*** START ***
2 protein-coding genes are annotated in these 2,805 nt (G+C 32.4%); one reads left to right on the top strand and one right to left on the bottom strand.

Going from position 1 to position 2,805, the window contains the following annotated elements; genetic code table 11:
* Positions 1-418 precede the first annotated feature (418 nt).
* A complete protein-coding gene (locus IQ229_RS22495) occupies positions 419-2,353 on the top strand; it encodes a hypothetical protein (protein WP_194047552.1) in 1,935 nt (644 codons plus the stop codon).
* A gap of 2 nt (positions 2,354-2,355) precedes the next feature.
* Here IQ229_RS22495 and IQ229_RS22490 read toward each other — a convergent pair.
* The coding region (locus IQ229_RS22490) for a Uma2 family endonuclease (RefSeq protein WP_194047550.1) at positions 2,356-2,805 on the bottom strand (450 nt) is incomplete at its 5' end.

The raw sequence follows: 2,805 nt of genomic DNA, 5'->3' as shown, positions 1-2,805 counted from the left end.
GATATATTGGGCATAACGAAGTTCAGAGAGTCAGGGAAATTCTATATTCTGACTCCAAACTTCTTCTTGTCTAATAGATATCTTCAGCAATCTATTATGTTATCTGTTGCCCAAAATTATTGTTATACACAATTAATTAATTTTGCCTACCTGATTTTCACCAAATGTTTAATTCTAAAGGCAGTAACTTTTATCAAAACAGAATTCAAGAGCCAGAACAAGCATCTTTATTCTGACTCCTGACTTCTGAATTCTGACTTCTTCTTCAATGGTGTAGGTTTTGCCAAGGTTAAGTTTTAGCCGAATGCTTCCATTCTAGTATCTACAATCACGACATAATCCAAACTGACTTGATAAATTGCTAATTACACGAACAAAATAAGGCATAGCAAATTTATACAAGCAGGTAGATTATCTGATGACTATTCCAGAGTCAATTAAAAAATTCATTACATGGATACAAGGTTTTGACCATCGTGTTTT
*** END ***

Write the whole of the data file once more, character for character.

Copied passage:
2 protein-coding genes are annotated in these 2,805 nt (G+C 32.4%); one reads left to right on the top strand and one right to left on the bottom strand.

Going from position 1 to position 2,805, the window contains the following annotated elements; genetic code table 11:
* Positions 1-418 precede the first annotated feature (418 nt).
* A complete protein-coding gene (locus IQ229_RS22495) occupies positions 419-2,353 on the top strand; it encodes a hypothetical protein (protein WP_194047552.1) in 1,935 nt (644 codons plus the stop codon).
* A gap of 2 nt (positions 2,354-2,355) precedes the next feature.
* Here IQ229_RS22495 and IQ229_RS22490 read toward each other — a convergent pair.
* The coding region (locus IQ229_RS22490) for a Uma2 family endonuclease (RefSeq protein WP_194047550.1) at positions 2,356-2,805 on the bottom strand (450 nt) is incomplete at its 5' end.

The raw sequence follows: 2,805 nt of genomic DNA, 5'->3' as shown, positions 1-2,805 counted from the left end.
GATATATTGGGCATAACGAAGTTCAGAGAGTCAGGGAAATTCTATATTCTGACTCCAAACTTCTTCTTGTCTAATAGATATCTTCAGCAATCTATTATGTTATCTGTTGCCCAAAATTATTGTTATACACAATTAATTAATTTTGCCTACCTGATTTTCACCAAATGTTTAATTCTAAAGGCAGTAACTTTTATCAAAACAGAATTCAAGAGCCAGAACAAGCATCTTTATTCTGACTCCTGACTTCTGAATTCTGACTTCTTCTTCAATGGTGTAGGTTTTGCCAAGGTTAAGTTTTAGCCGAATGCTTCCATTCTAGTATCTACAATCACGACATAATCCAAACTGACTTGATAAATTGCTAATTACACGAACAAAATAAGGCATAGCAAATTTATACAAGCAGGTAGATTATCTGATGACTATTCCAGAGTCAATTAAAAAATTCATTACATGGATACAAGGTTTTGACCATCGTGTTTT